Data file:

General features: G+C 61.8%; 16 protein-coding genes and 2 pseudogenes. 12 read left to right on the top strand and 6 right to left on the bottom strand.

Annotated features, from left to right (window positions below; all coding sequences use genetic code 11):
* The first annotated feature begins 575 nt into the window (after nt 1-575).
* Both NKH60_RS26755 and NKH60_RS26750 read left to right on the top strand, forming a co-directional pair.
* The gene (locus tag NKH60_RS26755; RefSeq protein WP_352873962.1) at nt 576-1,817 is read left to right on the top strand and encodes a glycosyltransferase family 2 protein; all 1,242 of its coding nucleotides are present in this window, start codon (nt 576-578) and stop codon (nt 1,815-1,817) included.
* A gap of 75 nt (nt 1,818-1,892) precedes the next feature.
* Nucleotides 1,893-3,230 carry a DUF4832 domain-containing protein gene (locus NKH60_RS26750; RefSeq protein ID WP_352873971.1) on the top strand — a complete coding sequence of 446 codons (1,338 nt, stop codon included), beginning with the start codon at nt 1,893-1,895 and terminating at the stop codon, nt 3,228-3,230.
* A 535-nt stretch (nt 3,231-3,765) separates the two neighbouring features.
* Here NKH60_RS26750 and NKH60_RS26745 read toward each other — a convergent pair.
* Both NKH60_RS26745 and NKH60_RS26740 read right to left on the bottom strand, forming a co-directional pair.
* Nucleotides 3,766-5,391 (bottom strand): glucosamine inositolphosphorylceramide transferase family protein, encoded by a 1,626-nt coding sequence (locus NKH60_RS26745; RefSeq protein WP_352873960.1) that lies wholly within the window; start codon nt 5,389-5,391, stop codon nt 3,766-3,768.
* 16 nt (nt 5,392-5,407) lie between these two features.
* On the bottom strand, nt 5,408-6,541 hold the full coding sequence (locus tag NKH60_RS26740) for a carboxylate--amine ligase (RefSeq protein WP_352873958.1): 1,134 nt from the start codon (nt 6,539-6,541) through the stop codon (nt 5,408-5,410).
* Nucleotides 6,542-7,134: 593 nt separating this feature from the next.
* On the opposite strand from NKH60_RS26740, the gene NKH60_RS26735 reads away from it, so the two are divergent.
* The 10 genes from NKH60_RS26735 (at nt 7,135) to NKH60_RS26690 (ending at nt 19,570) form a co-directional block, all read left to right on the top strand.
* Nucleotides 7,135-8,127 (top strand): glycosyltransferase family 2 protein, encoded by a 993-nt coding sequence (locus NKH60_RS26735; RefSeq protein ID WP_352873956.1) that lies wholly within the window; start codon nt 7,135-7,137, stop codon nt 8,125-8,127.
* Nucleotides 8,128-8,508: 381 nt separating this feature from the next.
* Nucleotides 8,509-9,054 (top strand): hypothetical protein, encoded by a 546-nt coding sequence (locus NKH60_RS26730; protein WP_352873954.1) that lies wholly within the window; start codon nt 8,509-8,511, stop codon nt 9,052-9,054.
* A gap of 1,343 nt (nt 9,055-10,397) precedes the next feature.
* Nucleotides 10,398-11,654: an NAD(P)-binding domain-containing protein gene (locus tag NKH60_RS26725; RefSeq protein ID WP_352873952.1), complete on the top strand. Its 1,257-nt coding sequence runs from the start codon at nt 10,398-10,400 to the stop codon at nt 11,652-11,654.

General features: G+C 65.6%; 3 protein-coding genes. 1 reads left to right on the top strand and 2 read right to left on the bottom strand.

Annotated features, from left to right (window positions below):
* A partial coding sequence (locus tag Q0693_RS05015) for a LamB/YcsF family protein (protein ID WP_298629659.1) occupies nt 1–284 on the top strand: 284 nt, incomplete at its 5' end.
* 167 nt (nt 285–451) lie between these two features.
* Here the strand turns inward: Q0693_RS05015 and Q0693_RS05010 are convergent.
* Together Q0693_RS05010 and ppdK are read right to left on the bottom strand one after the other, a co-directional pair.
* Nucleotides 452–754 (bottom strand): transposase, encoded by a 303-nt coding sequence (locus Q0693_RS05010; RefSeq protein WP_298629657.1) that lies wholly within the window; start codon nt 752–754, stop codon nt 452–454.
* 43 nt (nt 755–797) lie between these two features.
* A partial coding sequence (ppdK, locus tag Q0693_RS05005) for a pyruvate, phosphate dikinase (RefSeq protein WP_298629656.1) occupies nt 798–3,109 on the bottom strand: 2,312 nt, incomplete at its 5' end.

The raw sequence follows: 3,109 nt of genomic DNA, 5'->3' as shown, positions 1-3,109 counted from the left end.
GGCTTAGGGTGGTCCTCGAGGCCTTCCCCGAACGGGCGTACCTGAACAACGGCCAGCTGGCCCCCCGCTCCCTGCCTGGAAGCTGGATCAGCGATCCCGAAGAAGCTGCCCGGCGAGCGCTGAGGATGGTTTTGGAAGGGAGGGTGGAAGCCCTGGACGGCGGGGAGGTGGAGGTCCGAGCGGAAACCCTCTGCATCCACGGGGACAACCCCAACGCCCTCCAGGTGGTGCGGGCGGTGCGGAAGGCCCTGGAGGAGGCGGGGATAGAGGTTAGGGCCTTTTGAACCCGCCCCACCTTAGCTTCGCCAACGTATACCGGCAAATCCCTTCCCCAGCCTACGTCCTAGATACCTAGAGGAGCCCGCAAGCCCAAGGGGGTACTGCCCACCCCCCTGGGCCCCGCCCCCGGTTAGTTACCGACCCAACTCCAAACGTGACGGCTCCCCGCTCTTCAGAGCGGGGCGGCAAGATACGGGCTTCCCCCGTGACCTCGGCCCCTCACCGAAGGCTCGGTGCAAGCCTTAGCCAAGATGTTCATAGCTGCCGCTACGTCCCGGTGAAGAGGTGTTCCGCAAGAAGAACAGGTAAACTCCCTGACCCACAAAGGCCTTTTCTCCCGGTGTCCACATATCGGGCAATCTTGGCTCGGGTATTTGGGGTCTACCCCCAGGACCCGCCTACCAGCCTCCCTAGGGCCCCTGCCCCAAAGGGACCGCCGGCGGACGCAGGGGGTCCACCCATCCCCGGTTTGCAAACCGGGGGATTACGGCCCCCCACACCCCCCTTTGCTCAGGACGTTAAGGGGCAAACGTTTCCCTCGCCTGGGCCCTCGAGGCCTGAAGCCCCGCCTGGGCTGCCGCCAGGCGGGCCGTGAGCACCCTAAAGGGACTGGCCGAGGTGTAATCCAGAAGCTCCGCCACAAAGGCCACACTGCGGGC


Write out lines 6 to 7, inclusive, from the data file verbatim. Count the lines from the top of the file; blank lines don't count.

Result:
* A gap of 75 nt (nt 1,818-1,892) precedes the next feature.
* Nucleotides 1,893-3,230 carry a DUF4832 domain-containing protein gene (locus NKH60_RS26750; RefSeq protein ID WP_352873971.1) on the top strand — a complete coding sequence of 446 codons (1,338 nt, stop codon included), beginning with the start codon at nt 1,893-1,895 and terminating at the stop codon, nt 3,228-3,230.